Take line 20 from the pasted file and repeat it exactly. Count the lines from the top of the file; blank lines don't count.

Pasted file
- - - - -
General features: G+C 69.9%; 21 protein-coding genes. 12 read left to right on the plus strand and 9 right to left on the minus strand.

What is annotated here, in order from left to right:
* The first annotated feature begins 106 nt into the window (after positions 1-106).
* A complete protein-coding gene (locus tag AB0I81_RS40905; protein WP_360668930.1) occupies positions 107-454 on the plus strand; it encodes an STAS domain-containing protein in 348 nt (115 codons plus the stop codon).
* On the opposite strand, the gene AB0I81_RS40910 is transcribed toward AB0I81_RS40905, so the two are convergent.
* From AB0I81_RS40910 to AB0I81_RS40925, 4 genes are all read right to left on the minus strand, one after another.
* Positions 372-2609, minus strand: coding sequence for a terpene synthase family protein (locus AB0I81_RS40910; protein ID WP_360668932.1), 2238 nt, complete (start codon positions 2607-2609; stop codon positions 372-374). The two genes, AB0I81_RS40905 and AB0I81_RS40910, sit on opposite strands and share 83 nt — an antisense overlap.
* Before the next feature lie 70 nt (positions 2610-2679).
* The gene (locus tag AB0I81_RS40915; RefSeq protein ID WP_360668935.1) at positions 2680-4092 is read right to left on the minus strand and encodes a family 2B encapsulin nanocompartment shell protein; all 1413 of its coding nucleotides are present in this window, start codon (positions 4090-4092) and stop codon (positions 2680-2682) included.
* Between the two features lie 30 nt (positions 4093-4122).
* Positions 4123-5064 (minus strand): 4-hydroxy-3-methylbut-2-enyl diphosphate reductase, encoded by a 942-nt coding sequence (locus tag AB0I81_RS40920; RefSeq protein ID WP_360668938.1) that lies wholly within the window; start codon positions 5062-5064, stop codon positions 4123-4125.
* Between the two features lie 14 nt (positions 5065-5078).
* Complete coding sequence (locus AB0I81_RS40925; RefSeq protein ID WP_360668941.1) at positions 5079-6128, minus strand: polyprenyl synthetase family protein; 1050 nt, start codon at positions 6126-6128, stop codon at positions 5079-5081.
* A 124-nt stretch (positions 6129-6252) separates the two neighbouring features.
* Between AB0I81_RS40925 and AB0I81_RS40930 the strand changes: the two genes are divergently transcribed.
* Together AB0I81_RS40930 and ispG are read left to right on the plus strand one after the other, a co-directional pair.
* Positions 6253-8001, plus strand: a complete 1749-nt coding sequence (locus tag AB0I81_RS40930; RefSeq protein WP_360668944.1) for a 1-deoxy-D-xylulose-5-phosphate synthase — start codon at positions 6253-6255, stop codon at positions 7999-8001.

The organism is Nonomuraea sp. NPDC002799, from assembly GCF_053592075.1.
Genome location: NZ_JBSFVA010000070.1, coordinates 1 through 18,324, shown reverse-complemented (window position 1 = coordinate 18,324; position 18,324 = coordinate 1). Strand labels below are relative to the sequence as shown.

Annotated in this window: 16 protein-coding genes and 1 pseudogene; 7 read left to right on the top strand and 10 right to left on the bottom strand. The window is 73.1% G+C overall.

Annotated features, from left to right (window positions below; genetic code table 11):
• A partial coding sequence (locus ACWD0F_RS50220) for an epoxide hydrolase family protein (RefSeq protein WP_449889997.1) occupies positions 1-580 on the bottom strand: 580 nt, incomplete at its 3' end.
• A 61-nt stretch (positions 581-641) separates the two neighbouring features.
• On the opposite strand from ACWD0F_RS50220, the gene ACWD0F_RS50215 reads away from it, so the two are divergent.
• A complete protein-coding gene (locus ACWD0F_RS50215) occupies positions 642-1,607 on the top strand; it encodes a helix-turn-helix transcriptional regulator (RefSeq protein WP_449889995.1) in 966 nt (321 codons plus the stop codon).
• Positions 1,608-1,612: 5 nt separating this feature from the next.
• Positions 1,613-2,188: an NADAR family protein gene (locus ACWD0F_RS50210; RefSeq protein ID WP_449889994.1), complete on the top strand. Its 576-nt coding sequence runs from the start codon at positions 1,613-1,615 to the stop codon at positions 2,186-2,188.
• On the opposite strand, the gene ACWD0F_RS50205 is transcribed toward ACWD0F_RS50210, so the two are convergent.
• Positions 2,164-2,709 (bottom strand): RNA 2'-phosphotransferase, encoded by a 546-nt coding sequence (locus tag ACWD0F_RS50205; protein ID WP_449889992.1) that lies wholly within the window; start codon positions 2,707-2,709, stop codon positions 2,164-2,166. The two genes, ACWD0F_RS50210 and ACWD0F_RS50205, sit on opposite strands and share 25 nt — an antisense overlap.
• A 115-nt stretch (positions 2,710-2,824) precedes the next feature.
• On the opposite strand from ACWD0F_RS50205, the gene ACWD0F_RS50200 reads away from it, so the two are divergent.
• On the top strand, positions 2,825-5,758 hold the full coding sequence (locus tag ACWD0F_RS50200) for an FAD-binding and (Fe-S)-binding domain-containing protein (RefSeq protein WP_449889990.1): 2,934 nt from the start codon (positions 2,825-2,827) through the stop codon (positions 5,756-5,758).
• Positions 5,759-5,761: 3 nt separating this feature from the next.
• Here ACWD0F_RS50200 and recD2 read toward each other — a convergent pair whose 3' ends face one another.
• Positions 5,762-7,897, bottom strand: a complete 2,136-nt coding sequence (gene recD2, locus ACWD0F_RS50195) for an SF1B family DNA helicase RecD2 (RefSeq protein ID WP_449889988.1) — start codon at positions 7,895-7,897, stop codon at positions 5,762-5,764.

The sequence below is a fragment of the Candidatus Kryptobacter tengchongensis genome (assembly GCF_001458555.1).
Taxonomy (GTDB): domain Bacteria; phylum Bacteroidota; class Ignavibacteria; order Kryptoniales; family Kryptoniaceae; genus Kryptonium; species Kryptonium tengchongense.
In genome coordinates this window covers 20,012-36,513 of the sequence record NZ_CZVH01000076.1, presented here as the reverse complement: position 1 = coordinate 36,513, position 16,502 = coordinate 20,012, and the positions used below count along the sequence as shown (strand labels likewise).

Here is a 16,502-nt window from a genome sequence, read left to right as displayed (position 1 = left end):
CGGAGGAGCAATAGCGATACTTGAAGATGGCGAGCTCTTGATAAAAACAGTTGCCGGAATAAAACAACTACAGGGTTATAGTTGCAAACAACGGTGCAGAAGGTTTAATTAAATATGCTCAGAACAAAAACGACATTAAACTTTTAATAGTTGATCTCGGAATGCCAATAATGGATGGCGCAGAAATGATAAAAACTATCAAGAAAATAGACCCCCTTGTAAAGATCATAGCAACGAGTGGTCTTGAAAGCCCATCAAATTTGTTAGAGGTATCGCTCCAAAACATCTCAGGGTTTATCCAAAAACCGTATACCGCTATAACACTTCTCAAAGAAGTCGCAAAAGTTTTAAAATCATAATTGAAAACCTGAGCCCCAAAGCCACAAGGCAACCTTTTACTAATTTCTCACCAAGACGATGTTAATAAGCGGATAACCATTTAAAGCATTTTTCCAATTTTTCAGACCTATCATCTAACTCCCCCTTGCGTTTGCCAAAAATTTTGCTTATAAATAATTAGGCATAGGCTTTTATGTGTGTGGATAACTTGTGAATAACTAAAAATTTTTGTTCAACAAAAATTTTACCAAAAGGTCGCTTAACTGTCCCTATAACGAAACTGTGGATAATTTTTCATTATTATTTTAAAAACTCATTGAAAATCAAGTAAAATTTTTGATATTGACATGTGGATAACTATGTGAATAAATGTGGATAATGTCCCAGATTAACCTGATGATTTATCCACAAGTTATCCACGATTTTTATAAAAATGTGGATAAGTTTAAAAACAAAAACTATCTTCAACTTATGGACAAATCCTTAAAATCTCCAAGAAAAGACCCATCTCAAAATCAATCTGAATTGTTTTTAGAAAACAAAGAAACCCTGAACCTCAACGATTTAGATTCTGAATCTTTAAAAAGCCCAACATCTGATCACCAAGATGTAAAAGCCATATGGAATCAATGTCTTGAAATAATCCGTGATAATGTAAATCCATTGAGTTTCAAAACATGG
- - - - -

Annotated in this window: 16 protein-coding genes and 1 pseudogene; 7 read left to right on the top strand and 10 right to left on the bottom strand. The window is 73.1% G+C overall.